Anything interesting you plan to do while participating in the project?

I’ll hopefully be setting up the company and focusing a bit more on the blog and the readers of it, whom I absolutely love. Meanwhile I would also like to become even better at working with leather, I’m hoping for more success and less failures in the future. I’ll hopefully be able to invest more time in the craft itself and more money on tools and new leathers. Furthermore, I hope that I’ll be doing a ton of interesting projects like visiting more local manufactures, collaborating with some good people, developing new projects and possibly working more with different medias.

I hope that I’ll continue to meet lovely and interesting people and make more new friends. I hope that my curiosity will continue to push me in direction of  new, good music, concerts, books and films. Lastly, I hope that I’ll be having some good meals and beers in company with the people that make up my world. Oh, and I hope that time and money permits me to finally go to Italy this summer to meet up with a dear old friend that I haven’t seen for too long.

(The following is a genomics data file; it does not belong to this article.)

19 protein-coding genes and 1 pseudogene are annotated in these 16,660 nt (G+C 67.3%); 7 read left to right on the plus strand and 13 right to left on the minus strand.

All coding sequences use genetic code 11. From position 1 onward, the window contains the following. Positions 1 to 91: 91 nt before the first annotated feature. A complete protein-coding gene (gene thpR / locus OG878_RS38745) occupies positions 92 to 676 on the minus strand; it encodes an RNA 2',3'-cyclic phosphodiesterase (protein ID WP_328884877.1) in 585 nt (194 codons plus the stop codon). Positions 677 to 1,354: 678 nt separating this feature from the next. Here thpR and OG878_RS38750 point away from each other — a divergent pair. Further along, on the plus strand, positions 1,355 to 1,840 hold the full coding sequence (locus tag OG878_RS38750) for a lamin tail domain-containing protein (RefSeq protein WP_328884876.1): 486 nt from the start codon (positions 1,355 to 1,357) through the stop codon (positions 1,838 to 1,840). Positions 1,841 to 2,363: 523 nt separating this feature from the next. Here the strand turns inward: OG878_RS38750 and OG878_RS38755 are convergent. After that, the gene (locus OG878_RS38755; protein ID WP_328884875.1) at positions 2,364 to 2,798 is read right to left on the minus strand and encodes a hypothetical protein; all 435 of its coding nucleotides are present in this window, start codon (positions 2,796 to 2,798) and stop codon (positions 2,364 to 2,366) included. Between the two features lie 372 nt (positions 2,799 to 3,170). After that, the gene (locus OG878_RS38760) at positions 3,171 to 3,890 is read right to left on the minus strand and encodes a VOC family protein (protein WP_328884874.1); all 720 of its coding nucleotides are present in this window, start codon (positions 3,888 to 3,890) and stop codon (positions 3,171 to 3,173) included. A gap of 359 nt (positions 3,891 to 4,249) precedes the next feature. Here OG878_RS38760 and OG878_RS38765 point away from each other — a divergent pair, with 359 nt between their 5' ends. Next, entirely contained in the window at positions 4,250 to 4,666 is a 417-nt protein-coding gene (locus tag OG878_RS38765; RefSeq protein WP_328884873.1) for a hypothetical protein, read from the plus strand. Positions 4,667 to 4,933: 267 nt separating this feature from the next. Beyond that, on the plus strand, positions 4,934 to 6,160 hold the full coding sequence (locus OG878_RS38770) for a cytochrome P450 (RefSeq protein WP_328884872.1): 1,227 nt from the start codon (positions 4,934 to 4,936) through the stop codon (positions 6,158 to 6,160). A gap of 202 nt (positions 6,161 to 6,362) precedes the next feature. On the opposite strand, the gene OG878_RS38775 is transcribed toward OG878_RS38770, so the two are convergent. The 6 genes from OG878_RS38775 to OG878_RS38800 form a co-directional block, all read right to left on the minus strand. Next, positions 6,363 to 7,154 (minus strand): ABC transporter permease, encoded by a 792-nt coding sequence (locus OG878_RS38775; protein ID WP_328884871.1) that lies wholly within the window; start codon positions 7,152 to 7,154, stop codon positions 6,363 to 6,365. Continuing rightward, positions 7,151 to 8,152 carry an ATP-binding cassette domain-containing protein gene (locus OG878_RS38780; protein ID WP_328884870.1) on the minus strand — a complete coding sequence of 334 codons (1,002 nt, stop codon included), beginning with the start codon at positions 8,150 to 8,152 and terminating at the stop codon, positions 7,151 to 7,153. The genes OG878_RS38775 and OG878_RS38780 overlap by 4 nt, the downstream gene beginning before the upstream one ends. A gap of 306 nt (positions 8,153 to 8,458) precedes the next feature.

Like with Jan’s 1954 501ZXX I also shot a few detail photos of Simon’s jeans before he got them. The main characteristics of the 1966 501XX are the double sided red tab (Big E), no hidden rivets as they were removed in the mid-60s, leather-like two horse patch, and big square back pockets with flat arcuates. The fit is slightly tapered with regular rise.